Despite the many types of watercrafts available today, the humble kayak has emerged as a favorite fishing platform. They are light, versatile, and relatively cheap.
However, with the proliferation of kayaks on the market, it is essential to know what to look for to differentiate a recreational kayak from a fishing kayak.
There are, in general, four key things that make a kayak a fishing kayak. It should:
- be a sit on top model
- be sufficiently stable
- be equipped to hold multiple rods
- have sufficient storage to hold lots of fishing gear and all the fish you will catch
There are some technical elements that facilitate these features and some other things to consider that we will talk about near the end.
4 Main Features of a Fishing Kayak
When comparing a fishing kayak vs. a regular kayak, there are four main features that, when combined, make the difference.
Sit on Top
Kayaks come in two general form factors. The first, and more traditional type, is the sit-inside kayak. The second is the sit-on-top kayak. Fishing kayaks are sit-on-top style.
On a sit-inside kayak, the top deck of the kayak extends over the front and back of the kayak with only a small hole in the top for the person to slide inside. A spray deck, made of neoprene or nylon, can be used like a gasket to cover the gap between the hole your body, making the inside watertight.
Think of it as wearing the kayak with only your abdomen and upper body sticking out the top. This is good for maneuverability but makes it hard to fish.
The second type of kayak is the sit-on-top. As the name implies, you sit on top of the deck. The high center of gravity makes it a little more top-heavy and tippy. However, the open deck allows freedom of movement and access to the equipment needed for effective and efficient fishing.
To be a good fishing platform, the kayak needs to be stable. There is nothing worse than to find out that your perfect cast caused you to lose your balance and capsize your craft, scattering your precious and expensive fishing gear across the bottom of the lake or river.
To compensate for being top-heavy, a fishing kayak is wider and shorter than a recreational kayak. This shape sacrifices speed and tracking ability, but it is worth it to keep your gear on the dry side.
Generally, a fishing kayak should be between 30 and 42 inches across at the widest part.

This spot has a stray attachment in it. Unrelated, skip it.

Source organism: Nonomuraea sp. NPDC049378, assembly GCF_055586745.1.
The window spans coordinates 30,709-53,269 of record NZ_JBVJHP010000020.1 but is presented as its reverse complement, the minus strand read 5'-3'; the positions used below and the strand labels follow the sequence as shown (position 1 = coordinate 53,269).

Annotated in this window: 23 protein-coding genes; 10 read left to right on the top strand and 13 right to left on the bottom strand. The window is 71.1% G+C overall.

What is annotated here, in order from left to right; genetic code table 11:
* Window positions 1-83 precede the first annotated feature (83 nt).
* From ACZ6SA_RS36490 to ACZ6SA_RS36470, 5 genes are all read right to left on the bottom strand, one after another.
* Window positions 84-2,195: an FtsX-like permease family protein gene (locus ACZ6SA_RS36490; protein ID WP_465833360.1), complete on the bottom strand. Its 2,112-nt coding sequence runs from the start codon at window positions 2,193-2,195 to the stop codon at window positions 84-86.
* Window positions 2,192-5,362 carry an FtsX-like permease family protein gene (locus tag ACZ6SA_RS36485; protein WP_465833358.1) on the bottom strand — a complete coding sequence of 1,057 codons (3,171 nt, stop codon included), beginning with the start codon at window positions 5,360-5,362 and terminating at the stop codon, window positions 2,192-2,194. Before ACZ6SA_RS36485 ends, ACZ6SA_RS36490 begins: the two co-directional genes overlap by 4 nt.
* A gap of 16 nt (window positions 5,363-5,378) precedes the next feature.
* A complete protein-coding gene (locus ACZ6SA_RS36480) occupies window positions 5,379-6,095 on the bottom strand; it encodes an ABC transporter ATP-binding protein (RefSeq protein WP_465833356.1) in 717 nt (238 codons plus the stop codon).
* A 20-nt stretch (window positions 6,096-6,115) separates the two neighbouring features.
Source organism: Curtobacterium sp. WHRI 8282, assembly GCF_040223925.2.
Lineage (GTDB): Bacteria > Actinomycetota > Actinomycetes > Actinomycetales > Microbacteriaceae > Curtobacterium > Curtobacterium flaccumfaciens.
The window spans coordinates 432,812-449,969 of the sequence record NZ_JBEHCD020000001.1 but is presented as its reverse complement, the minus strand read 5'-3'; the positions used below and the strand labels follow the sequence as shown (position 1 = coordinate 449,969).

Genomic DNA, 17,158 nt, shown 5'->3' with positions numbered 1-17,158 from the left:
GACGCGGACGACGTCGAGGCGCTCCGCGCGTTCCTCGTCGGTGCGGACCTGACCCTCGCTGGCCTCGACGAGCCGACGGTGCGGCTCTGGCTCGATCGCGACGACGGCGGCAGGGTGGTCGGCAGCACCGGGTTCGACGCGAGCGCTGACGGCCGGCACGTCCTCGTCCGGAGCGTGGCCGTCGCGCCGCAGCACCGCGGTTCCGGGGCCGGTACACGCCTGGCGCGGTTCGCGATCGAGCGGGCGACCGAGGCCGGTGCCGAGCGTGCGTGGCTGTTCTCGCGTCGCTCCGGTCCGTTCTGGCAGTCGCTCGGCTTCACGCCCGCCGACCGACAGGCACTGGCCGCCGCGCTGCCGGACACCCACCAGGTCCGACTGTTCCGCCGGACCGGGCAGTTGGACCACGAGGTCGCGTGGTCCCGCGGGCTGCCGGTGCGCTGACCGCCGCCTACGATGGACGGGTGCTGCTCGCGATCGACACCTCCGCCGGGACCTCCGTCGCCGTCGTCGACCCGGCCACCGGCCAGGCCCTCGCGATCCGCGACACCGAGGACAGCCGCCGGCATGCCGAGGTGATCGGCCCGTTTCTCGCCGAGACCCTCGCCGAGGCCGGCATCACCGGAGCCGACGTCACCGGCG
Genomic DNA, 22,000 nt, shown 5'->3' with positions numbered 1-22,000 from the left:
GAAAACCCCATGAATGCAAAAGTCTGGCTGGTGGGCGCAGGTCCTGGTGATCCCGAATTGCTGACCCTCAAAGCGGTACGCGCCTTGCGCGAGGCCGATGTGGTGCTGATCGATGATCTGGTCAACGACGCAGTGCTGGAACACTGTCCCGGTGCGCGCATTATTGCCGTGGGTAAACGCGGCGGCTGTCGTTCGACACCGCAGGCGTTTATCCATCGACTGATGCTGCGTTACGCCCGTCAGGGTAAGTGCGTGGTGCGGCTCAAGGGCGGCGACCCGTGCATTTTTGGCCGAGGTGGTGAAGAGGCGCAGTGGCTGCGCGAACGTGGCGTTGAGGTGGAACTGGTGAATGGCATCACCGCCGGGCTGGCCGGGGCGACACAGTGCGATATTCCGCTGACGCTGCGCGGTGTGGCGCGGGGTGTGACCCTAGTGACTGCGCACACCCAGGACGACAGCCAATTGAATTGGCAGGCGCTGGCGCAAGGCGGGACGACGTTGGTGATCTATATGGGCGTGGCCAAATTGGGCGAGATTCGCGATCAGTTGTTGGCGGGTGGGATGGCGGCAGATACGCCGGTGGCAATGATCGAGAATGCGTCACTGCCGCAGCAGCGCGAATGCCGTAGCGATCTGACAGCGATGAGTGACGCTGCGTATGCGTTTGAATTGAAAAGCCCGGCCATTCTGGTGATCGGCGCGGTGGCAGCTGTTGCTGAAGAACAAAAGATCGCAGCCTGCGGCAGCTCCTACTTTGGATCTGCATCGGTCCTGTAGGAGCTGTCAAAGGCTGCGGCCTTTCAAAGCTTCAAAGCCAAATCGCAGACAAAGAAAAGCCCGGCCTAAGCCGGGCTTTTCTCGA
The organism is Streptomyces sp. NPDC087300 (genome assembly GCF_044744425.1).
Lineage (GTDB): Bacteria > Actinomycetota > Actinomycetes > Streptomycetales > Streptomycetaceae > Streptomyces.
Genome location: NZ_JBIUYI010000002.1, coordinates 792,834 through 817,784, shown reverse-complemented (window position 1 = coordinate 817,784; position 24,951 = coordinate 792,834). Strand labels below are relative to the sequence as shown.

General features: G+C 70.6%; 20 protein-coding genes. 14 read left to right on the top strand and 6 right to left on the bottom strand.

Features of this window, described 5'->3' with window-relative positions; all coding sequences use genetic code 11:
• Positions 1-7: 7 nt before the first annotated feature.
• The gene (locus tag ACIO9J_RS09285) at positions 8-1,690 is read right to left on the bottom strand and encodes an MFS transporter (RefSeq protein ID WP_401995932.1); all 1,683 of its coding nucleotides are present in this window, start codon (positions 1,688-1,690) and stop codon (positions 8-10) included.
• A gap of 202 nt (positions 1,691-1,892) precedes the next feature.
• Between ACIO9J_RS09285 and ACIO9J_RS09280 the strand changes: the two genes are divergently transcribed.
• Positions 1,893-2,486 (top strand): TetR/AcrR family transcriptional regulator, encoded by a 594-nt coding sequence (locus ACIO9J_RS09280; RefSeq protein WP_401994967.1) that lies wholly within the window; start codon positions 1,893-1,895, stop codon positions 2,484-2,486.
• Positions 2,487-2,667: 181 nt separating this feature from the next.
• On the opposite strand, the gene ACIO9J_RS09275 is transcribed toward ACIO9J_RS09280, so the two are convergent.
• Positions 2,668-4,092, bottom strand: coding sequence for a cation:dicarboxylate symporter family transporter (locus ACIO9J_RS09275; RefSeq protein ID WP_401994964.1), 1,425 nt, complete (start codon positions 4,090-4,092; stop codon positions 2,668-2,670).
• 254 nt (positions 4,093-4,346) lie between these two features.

Probably the biggest difference between a recreational and fishing kayak is the ability to hold fishing rods.
There are two different ways to secure a rod to the kayak, and both need to be present.
First, the kayak should have a way to hold multiple rods secured horizontally against the deck for easy transport and storage when not being used.
The second way of securing a rod to the kayak is in a vertical mount. Multiple vertical mounts can be useful depending on the type of fishing you want to do.
Fishing can be a gear-intensive sport, and a fishing kayak needs to accommodate all of that gear.
Additional storage can also come in handy if, you know, you actually catch fish and want to keep them for a tasty treat later on.
Storage comes in two types – on top of the deck or below the deck.
On top of the deck, storage can be easily accessed but may get wet throughout the course of a day on the water. Fishing gear can be expensive, so make sure that any deck storage has multiple tie-down points to keep it secured.
The second type of storage is below deck storage. These come in waterproof compartments built into the deck and are accessed through watertight hatches. While convenient for holding gear that needs to stay dry, these compartments are often difficult to access while on the water.
Bonus Features of Premium Fishing Kayaks
Here are some other things to look for, usually found in high-end fishing kayaks. Keep in mind, though, that while these things might come in handy, they are not deal-breakers. Some can even be added on later.
1. A way to secure the paddle to the deck when not in use.
2. Some fishing kayaks come with pedals that manually drive a propeller. This is a handy way to maneuver the kayak while keeping a rod in your hand so you can keep fishing.